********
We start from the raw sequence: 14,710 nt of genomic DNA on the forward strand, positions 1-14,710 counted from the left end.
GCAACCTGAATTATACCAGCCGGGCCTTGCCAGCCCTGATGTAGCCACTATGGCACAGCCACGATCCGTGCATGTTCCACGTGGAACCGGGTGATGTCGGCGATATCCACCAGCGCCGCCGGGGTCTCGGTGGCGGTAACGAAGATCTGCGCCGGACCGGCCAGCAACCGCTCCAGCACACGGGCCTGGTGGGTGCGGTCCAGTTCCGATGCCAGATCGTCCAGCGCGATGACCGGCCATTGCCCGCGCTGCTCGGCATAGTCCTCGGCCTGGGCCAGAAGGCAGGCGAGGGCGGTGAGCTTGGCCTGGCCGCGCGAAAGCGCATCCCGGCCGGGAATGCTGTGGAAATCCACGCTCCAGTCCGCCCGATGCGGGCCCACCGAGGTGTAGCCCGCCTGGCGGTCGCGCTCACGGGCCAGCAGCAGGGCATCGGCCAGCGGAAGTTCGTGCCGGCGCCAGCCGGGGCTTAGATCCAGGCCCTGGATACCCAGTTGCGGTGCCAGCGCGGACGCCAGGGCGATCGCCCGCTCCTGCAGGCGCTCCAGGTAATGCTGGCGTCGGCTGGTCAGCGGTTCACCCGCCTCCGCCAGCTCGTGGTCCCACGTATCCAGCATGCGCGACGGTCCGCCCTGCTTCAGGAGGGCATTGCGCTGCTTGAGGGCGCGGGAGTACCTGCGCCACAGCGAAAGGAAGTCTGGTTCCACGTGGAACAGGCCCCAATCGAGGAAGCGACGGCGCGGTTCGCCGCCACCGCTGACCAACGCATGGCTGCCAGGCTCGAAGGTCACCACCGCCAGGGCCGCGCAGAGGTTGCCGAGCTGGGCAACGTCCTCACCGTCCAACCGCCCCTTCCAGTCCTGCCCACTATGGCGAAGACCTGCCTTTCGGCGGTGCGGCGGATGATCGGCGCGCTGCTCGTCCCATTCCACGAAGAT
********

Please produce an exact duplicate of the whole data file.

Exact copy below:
We start from the raw sequence: 14,710 nt of genomic DNA on the forward strand, positions 1-14,710 counted from the left end.
GCAACCTGAATTATACCAGCCGGGCCTTGCCAGCCCTGATGTAGCCACTATGGCACAGCCACGATCCGTGCATGTTCCACGTGGAACCGGGTGATGTCGGCGATATCCACCAGCGCCGCCGGGGTCTCGGTGGCGGTAACGAAGATCTGCGCCGGACCGGCCAGCAACCGCTCCAGCACACGGGCCTGGTGGGTGCGGTCCAGTTCCGATGCCAGATCGTCCAGCGCGATGACCGGCCATTGCCCGCGCTGCTCGGCATAGTCCTCGGCCTGGGCCAGAAGGCAGGCGAGGGCGGTGAGCTTGGCCTGGCCGCGCGAAAGCGCATCCCGGCCGGGAATGCTGTGGAAATCCACGCTCCAGTCCGCCCGATGCGGGCCCACCGAGGTGTAGCCCGCCTGGCGGTCGCGCTCACGGGCCAGCAGCAGGGCATCGGCCAGCGGAAGTTCGTGCCGGCGCCAGCCGGGGCTTAGATCCAGGCCCTGGATACCCAGTTGCGGTGCCAGCGCGGACGCCAGGGCGATCGCCCGCTCCTGCAGGCGCTCCAGGTAATGCTGGCGTCGGCTGGTCAGCGGTTCACCCGCCTCCGCCAGCTCGTGGTCCCACGTATCCAGCATGCGCGACGGTCCGCCCTGCTTCAGGAGGGCATTGCGCTGCTTGAGGGCGCGGGAGTACCTGCGCCACAGCGAAAGGAAGTCTGGTTCCACGTGGAACAGGCCCCAATCGAGGAAGCGACGGCGCGGTTCGCCGCCACCGCTGACCAACGCATGGCTGCCAGGCTCGAAGGTCACCACCGCCAGGGCCGCGCAGAGGTTGCCGAGCTGGGCAACGTCCTCACCGTCCAACCGCCCCTTCCAGTCCTGCCCACTATGGCGAAGACCTGCCTTTCGGCGGTGCGGCGGATGATCGGCGCGCTGCTCGTCCCATTCCACGAAGAT